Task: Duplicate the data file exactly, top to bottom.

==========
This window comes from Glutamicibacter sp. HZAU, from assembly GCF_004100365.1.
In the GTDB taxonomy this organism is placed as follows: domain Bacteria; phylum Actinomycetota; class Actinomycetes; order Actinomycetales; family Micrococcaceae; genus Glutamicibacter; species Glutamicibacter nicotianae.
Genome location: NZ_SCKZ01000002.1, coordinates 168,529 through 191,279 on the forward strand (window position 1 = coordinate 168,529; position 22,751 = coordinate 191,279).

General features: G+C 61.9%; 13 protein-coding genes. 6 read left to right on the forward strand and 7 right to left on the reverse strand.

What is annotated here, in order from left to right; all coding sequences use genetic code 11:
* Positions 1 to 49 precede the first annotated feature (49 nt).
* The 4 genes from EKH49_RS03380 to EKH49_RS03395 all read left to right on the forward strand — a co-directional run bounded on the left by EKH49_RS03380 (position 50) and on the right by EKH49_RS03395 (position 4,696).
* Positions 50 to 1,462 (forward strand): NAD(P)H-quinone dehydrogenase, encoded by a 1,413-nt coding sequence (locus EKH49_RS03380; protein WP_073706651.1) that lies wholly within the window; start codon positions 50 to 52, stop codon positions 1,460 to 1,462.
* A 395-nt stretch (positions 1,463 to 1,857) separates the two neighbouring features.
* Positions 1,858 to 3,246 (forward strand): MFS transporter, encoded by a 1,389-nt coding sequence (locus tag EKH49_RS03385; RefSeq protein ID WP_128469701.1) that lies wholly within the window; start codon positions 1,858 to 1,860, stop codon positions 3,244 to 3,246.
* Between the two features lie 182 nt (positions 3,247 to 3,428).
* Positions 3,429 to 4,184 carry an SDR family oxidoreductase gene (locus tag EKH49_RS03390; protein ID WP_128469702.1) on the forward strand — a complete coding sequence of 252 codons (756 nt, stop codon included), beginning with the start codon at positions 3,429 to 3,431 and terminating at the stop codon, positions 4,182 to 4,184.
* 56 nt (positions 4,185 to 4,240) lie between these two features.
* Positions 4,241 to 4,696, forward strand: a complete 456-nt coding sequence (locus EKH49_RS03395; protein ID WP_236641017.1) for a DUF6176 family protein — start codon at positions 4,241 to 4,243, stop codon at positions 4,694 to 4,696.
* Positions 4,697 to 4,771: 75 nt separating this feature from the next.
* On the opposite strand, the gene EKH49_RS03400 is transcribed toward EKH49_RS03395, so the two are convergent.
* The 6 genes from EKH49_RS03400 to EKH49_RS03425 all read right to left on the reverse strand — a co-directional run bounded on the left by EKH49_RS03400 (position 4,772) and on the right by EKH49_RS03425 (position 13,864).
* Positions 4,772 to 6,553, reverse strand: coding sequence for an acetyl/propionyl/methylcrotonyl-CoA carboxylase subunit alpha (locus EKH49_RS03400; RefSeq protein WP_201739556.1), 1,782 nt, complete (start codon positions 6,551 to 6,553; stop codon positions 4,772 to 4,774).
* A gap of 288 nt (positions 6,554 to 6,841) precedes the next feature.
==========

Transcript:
This window comes from Glutamicibacter sp. HZAU, from assembly GCF_004100365.1.
In the GTDB taxonomy this organism is placed as follows: domain Bacteria; phylum Actinomycetota; class Actinomycetes; order Actinomycetales; family Micrococcaceae; genus Glutamicibacter; species Glutamicibacter nicotianae.
Genome location: NZ_SCKZ01000002.1, coordinates 168,529 through 191,279 on the forward strand (window position 1 = coordinate 168,529; position 22,751 = coordinate 191,279).

General features: G+C 61.9%; 13 protein-coding genes. 6 read left to right on the forward strand and 7 right to left on the reverse strand.

What is annotated here, in order from left to right; all coding sequences use genetic code 11:
* Positions 1 to 49 precede the first annotated feature (49 nt).
* The 4 genes from EKH49_RS03380 to EKH49_RS03395 all read left to right on the forward strand — a co-directional run bounded on the left by EKH49_RS03380 (position 50) and on the right by EKH49_RS03395 (position 4,696).
* Positions 50 to 1,462 (forward strand): NAD(P)H-quinone dehydrogenase, encoded by a 1,413-nt coding sequence (locus EKH49_RS03380; protein WP_073706651.1) that lies wholly within the window; start codon positions 50 to 52, stop codon positions 1,460 to 1,462.
* A 395-nt stretch (positions 1,463 to 1,857) separates the two neighbouring features.
* Positions 1,858 to 3,246 (forward strand): MFS transporter, encoded by a 1,389-nt coding sequence (locus tag EKH49_RS03385; RefSeq protein ID WP_128469701.1) that lies wholly within the window; start codon positions 1,858 to 1,860, stop codon positions 3,244 to 3,246.
* Between the two features lie 182 nt (positions 3,247 to 3,428).
* Positions 3,429 to 4,184 carry an SDR family oxidoreductase gene (locus tag EKH49_RS03390; protein ID WP_128469702.1) on the forward strand — a complete coding sequence of 252 codons (756 nt, stop codon included), beginning with the start codon at positions 3,429 to 3,431 and terminating at the stop codon, positions 4,182 to 4,184.
* 56 nt (positions 4,185 to 4,240) lie between these two features.
* Positions 4,241 to 4,696, forward strand: a complete 456-nt coding sequence (locus EKH49_RS03395; protein ID WP_236641017.1) for a DUF6176 family protein — start codon at positions 4,241 to 4,243, stop codon at positions 4,694 to 4,696.
* Positions 4,697 to 4,771: 75 nt separating this feature from the next.
* On the opposite strand, the gene EKH49_RS03400 is transcribed toward EKH49_RS03395, so the two are convergent.
* The 6 genes from EKH49_RS03400 to EKH49_RS03425 all read right to left on the reverse strand — a co-directional run bounded on the left by EKH49_RS03400 (position 4,772) and on the right by EKH49_RS03425 (position 13,864).
* Positions 4,772 to 6,553, reverse strand: coding sequence for an acetyl/propionyl/methylcrotonyl-CoA carboxylase subunit alpha (locus EKH49_RS03400; RefSeq protein WP_201739556.1), 1,782 nt, complete (start codon positions 6,551 to 6,553; stop codon positions 4,772 to 4,774).
* A gap of 288 nt (positions 6,554 to 6,841) precedes the next feature.